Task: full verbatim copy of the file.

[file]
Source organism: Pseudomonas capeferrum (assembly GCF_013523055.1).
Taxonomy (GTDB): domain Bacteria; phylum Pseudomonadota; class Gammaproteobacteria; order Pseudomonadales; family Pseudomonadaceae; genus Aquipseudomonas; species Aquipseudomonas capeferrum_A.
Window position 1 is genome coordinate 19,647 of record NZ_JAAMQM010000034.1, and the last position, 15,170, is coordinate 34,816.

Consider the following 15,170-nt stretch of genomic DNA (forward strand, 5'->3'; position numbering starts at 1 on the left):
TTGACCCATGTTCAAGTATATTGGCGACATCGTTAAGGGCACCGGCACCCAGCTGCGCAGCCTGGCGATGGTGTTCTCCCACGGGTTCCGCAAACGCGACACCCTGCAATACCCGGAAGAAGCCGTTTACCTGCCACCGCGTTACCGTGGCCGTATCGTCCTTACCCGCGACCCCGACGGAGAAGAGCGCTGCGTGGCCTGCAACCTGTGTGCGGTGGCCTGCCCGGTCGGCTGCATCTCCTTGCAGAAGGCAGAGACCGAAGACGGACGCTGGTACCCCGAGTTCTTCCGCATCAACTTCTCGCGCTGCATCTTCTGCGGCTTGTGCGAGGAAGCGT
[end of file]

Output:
Source organism: Pseudomonas capeferrum (assembly GCF_013523055.1).
Taxonomy (GTDB): domain Bacteria; phylum Pseudomonadota; class Gammaproteobacteria; order Pseudomonadales; family Pseudomonadaceae; genus Aquipseudomonas; species Aquipseudomonas capeferrum_A.
Window position 1 is genome coordinate 19,647 of record NZ_JAAMQM010000034.1, and the last position, 15,170, is coordinate 34,816.

Consider the following 15,170-nt stretch of genomic DNA (forward strand, 5'->3'; position numbering starts at 1 on the left):
TTGACCCATGTTCAAGTATATTGGCGACATCGTTAAGGGCACCGGCACCCAGCTGCGCAGCCTGGCGATGGTGTTCTCCCACGGGTTCCGCAAACGCGACACCCTGCAATACCCGGAAGAAGCCGTTTACCTGCCACCGCGTTACCGTGGCCGTATCGTCCTTACCCGCGACCCCGACGGAGAAGAGCGCTGCGTGGCCTGCAACCTGTGTGCGGTGGCCTGCCCGGTCGGCTGCATCTCCTTGCAGAAGGCAGAGACCGAAGACGGACGCTGGTACCCCGAGTTCTTCCGCATCAACTTCTCGCGCTGCATCTTCTGCGGCTTGTGCGAGGAAGCGT